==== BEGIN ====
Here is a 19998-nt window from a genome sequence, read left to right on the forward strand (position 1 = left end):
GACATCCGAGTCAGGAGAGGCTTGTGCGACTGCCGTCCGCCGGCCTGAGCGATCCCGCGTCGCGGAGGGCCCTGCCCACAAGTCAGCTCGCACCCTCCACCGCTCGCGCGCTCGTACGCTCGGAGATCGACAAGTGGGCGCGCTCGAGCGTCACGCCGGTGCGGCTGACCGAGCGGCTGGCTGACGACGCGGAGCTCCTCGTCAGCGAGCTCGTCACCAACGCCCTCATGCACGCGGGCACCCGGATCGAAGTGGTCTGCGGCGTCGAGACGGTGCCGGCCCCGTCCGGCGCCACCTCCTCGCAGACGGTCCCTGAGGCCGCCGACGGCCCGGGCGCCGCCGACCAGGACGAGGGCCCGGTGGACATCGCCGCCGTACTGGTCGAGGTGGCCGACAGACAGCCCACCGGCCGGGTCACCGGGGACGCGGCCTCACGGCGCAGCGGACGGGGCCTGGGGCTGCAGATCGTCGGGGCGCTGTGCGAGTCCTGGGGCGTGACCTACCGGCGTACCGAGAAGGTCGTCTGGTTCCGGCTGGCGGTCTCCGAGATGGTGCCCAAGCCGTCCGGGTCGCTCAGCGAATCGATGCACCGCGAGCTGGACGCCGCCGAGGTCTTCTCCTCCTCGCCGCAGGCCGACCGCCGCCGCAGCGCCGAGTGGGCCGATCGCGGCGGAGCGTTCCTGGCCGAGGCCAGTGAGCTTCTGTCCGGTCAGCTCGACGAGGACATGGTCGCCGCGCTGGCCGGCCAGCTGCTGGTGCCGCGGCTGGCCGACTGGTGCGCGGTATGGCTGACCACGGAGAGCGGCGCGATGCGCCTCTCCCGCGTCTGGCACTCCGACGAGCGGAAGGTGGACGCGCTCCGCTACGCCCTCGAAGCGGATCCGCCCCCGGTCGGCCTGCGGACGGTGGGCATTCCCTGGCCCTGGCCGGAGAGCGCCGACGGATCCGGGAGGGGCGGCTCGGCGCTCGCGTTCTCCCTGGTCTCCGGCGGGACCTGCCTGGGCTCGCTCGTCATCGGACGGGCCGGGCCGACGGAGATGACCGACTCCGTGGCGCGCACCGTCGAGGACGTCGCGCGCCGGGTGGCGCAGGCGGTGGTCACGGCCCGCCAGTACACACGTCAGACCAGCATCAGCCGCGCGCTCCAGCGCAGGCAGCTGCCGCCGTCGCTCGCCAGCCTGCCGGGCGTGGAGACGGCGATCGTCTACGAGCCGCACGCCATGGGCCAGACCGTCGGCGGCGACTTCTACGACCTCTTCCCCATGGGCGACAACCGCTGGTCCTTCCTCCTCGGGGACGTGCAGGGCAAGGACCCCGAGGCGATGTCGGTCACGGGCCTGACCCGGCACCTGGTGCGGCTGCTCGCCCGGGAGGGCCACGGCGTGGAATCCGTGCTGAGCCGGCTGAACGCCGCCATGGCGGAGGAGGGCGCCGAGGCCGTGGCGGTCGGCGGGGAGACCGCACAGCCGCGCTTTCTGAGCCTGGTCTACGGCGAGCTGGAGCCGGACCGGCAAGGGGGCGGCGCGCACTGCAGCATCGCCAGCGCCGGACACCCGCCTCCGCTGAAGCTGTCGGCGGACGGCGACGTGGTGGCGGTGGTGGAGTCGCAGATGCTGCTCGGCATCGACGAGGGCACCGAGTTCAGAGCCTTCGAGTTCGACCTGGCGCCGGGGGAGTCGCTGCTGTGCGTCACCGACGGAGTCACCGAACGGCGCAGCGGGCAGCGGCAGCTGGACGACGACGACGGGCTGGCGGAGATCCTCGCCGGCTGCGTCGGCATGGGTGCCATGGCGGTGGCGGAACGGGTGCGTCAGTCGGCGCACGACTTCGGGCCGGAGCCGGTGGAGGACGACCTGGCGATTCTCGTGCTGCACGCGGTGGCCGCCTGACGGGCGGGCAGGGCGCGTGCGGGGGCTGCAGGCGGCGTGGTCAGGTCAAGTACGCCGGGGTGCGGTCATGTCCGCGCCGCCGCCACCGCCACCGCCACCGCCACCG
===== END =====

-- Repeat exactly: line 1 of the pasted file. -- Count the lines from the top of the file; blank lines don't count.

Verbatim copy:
Here is a 19998-nt window from a genome sequence, read left to right on the forward strand (position 1 = left end):